“One of these basic questions is evil and somehow or other, like it or not, you will give an answer to it. Maybe your answer will be “Eat, drink and be merry, for life is nasty and tomorrow we die.’ It is a long-standing answer. There are other famous answers which don’t involve religions at all. Ask your ToK teacher about stoicism. They had a philosophy of man-up. Look at the evil of the world, realize how little you can do. Go the brink of Mordor. And then serve without counting the cost. It is noble, but hard, and it has a high burnout rate. The world is cracked and the crack runs through us, and each religion has a deep and profound reason why. Islam has a magnificent vision of the supreme will of Allah, the all-just and merciful, over all things. Buddhism finds in evil and suffering attachment and illusion. We could spend a decade on each of these profound answers. Judaism worships God, who felt in his heart his own people’s suffering. My own faith, Christianity, believes that in Jesus that same God entered his world, suffered the pain of its evil, died in its trench, to repair the world. This is a weird and beautiful answer, and I have bet my life on its being true.  What will your answer to this mystery be, as you bear in mind that avoiding the question is an answer too? Pack that one into your trunk, you seniors, as you head off this fall.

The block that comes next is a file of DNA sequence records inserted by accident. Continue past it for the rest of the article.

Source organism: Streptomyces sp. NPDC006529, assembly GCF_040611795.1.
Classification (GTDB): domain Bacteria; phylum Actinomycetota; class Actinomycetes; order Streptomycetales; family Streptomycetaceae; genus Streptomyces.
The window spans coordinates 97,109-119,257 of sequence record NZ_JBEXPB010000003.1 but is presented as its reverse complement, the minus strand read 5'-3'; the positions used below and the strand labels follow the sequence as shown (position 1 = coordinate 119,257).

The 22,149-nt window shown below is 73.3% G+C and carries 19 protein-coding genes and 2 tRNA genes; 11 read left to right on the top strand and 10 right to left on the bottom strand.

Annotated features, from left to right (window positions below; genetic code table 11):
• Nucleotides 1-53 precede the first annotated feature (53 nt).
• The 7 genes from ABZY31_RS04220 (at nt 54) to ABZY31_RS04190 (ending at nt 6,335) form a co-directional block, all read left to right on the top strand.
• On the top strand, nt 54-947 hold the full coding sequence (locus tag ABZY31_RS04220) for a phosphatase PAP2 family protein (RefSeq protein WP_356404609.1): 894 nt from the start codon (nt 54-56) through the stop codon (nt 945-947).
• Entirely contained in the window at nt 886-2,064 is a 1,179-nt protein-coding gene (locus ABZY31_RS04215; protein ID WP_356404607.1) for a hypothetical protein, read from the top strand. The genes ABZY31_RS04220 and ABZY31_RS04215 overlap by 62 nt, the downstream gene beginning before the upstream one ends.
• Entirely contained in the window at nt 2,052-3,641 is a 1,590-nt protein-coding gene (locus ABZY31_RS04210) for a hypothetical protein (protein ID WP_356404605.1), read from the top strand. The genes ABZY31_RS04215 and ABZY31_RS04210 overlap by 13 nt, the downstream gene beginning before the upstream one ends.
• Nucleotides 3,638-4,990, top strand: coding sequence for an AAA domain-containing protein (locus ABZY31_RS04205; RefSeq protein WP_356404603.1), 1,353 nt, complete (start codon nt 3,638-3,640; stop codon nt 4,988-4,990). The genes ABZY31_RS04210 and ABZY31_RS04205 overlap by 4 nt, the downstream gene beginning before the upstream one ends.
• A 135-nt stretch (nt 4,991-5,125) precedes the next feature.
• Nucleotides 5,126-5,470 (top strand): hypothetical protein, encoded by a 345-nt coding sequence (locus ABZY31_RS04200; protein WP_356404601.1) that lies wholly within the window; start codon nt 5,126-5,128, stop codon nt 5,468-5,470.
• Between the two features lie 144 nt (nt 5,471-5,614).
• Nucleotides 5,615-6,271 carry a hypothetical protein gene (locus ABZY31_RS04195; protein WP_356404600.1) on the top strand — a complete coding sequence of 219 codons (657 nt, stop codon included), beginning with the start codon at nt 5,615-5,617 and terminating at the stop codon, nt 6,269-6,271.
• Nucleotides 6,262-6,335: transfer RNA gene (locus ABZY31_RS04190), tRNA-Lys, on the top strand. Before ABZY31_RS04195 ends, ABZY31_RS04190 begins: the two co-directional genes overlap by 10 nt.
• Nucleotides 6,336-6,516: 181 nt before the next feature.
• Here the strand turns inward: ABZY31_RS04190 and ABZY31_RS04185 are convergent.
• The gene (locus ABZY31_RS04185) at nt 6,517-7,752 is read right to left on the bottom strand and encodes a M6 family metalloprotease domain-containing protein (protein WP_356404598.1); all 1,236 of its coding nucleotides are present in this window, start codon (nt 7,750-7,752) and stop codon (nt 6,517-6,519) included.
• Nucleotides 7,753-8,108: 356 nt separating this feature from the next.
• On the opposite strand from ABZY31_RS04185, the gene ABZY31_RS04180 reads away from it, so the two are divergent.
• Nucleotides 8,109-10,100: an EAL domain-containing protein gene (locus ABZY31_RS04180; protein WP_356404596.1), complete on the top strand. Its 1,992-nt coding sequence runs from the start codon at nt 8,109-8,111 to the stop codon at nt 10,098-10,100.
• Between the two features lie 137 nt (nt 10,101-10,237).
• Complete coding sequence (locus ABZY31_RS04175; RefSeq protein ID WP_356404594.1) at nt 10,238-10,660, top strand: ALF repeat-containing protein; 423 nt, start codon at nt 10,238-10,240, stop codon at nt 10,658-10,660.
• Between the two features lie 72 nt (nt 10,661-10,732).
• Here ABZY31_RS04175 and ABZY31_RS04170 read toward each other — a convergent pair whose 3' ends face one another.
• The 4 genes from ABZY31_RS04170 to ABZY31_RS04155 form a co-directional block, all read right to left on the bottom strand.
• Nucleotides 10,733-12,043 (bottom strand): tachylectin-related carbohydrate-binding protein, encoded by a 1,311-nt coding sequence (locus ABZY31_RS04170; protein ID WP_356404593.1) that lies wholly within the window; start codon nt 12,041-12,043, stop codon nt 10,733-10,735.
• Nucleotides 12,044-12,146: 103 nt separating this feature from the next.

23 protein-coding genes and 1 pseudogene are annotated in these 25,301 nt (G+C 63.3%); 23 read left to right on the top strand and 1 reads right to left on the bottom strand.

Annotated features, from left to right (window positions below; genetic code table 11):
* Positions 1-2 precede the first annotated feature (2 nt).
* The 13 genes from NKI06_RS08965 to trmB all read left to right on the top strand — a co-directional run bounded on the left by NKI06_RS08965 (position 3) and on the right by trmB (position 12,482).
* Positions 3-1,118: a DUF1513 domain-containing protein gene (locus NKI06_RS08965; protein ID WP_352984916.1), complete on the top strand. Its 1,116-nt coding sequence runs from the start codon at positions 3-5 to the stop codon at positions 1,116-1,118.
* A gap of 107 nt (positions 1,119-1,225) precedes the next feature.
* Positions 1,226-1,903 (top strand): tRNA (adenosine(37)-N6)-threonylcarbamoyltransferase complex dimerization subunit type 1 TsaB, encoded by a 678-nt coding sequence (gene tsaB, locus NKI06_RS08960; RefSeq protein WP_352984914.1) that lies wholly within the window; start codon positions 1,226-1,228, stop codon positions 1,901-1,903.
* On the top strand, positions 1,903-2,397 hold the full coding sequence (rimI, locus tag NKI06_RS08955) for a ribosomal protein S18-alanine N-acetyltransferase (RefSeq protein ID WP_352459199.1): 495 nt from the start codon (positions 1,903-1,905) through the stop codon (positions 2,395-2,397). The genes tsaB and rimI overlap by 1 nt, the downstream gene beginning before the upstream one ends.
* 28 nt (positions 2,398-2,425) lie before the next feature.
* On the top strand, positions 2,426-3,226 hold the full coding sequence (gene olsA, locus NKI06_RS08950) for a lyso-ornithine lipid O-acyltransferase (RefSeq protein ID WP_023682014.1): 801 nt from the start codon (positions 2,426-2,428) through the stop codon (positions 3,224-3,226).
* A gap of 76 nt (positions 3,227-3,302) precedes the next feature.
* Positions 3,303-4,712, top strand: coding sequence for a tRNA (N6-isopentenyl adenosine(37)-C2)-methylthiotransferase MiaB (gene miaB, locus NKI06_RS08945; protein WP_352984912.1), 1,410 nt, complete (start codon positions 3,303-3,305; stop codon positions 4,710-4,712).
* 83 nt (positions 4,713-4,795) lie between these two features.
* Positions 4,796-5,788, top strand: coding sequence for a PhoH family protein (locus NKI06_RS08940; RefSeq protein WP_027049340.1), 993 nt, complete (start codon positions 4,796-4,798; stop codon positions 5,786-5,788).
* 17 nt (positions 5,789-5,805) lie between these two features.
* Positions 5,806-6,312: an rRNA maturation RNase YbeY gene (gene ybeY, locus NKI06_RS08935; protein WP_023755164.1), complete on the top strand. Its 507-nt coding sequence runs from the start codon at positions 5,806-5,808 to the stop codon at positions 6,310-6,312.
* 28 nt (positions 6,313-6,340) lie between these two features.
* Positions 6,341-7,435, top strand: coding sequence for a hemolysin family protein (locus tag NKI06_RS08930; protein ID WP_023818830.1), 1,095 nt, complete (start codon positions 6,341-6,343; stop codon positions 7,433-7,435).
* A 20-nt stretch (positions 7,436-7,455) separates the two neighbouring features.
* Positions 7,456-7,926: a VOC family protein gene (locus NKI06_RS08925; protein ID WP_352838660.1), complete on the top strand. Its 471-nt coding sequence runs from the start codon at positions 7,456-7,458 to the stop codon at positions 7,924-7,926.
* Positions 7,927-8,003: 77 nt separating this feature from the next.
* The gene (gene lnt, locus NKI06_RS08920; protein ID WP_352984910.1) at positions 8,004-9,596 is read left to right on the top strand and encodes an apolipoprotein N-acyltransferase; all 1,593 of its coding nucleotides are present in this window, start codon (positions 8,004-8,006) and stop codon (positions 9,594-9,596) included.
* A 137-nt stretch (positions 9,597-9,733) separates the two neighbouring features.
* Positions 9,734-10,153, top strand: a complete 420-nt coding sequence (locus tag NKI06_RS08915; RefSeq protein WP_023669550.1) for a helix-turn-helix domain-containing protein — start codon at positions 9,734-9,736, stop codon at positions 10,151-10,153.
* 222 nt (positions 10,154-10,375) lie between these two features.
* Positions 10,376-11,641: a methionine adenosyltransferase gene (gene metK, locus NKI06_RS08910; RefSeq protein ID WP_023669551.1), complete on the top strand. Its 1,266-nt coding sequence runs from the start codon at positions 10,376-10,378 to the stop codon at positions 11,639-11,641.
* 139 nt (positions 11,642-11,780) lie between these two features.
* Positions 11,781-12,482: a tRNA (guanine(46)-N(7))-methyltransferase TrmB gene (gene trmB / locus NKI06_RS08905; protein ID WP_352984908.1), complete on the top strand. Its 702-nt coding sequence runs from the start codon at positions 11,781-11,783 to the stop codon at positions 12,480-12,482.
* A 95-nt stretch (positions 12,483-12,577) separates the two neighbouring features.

“I could have spoken of the others mysteries: beauty, order, hope, love. To my mind these are also portals to God. And they would have made a cheerier talk. You teachers, whatever your subject, you are also teaching these topics. Along the way, enjoy what a smart, feisty, complicated lot your students are. And may God bless each of you students in your education now and out ahead.”